New Slax Releases Make Persistent Changes Up to 10 Times Faster with DynFileFS

Slax 15.0.1 and Slax 11.6.0 versions are now available for download based on Slackware and Debian respectively.
Slax DynFileFS

Slax creator Tomas Matejicek announced today the general availability of two new versions of its minimalist distribution that promises a brand-new file system for persistent storage with the latest DynFileFS release.

Slax 15.0.1 and Slax 11.6.0 are now available based on Slackware-current and Debian GNU/Linux 11.6 “Bullseye” respectively. The biggest change in these releases is the use of the newest DynFileFS FUSE file system for dynamically-enlarged files to store persistent changes on the bootable media.

DynFileFS is written by Tomas Matejicek himself, but the new release received a performance boost, and thanks to the use of a new file format, promises up to 10 times faster persistent changes, especially when storing a lot of data on the persistent disk.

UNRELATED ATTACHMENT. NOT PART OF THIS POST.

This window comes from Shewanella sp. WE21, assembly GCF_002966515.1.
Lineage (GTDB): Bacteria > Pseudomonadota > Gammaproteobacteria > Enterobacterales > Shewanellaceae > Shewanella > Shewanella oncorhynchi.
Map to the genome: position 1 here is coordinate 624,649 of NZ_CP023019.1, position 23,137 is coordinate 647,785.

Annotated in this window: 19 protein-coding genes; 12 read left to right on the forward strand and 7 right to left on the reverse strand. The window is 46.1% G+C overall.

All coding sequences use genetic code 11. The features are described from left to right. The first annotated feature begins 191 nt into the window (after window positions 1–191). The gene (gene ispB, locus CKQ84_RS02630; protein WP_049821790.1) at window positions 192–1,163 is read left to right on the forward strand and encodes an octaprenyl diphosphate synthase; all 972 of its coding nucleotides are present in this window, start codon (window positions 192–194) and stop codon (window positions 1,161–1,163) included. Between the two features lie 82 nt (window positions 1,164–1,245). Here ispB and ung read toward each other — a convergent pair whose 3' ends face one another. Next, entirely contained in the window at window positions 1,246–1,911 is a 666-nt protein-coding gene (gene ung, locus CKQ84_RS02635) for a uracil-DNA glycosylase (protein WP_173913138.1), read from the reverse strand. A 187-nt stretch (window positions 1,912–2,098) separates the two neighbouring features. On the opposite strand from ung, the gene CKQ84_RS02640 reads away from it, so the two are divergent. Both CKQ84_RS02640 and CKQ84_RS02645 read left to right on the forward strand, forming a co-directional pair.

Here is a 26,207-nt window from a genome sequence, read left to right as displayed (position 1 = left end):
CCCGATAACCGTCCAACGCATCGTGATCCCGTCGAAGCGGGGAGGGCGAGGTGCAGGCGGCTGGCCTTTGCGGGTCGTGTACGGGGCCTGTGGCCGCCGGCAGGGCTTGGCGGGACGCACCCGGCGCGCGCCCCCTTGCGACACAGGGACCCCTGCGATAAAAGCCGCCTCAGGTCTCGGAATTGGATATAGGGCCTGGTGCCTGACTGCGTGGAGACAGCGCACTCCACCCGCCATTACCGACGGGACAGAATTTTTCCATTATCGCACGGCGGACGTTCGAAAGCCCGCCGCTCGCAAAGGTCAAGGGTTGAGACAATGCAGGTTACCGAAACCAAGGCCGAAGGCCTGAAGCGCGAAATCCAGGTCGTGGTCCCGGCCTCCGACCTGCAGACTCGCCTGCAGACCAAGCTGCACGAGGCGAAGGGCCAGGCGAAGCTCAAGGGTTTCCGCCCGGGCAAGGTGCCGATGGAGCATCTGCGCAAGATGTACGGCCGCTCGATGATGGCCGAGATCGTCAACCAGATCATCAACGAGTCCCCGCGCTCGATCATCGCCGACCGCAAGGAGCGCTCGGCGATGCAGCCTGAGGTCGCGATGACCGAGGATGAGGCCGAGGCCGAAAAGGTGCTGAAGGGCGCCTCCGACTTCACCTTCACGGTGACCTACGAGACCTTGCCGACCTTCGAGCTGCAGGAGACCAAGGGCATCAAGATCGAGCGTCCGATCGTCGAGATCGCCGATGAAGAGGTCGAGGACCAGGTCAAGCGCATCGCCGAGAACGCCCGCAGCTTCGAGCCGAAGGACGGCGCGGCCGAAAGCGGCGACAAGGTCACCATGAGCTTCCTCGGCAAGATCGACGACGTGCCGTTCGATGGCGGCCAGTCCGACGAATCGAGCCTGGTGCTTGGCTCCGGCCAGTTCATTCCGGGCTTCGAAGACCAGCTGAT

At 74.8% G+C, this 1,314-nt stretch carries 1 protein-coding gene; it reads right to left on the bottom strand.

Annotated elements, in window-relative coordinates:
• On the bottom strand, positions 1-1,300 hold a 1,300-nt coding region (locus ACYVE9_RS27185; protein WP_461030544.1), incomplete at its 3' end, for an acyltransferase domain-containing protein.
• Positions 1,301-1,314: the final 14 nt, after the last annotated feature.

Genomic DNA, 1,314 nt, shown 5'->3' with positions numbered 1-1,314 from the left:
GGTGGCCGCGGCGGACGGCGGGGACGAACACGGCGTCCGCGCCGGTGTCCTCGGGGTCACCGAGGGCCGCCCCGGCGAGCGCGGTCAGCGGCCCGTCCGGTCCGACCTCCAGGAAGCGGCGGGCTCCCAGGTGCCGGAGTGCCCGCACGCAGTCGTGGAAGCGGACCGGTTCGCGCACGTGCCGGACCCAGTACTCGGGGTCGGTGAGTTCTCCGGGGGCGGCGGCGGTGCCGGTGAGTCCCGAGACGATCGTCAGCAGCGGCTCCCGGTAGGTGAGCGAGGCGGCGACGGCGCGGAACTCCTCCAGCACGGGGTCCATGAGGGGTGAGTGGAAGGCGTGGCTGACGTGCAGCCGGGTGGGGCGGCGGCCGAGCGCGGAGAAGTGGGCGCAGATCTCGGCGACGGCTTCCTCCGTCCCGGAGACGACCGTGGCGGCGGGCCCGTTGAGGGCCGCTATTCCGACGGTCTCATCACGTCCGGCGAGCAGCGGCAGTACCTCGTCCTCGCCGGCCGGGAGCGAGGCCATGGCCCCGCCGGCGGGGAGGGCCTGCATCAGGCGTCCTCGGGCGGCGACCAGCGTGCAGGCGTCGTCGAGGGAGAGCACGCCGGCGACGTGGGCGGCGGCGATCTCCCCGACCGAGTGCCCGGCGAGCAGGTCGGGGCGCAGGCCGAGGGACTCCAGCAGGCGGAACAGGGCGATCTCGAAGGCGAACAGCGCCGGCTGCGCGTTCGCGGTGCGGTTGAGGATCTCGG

“How does it work? Simply said, it provides a virtual file called “virtual.dat” after mounting it to some directory. This file can be of any specified size, like 30GB, but it does not need to pre-allocate this huge amount of disk space on mount. All changes made to this virtual file are stored in an indexed storage in a different file on disk,” explains Tomas Matejicek in a blog post.

Apart from this major new feature, the new Slax releases include updated packages from the upstream repositories, as well as a new guide to help you choose which Slax version is right for you. Keep in mind that the new DynFileFS 3.0 file system has been implemented in both Slax releases.

You can download the Slackware-based Slax 15.0.1 or the Debian-based Slax 11.6.0 right now from the official website. Both versions are available for 64-bit or 32-bit architectures.

Last updated 1 year ago

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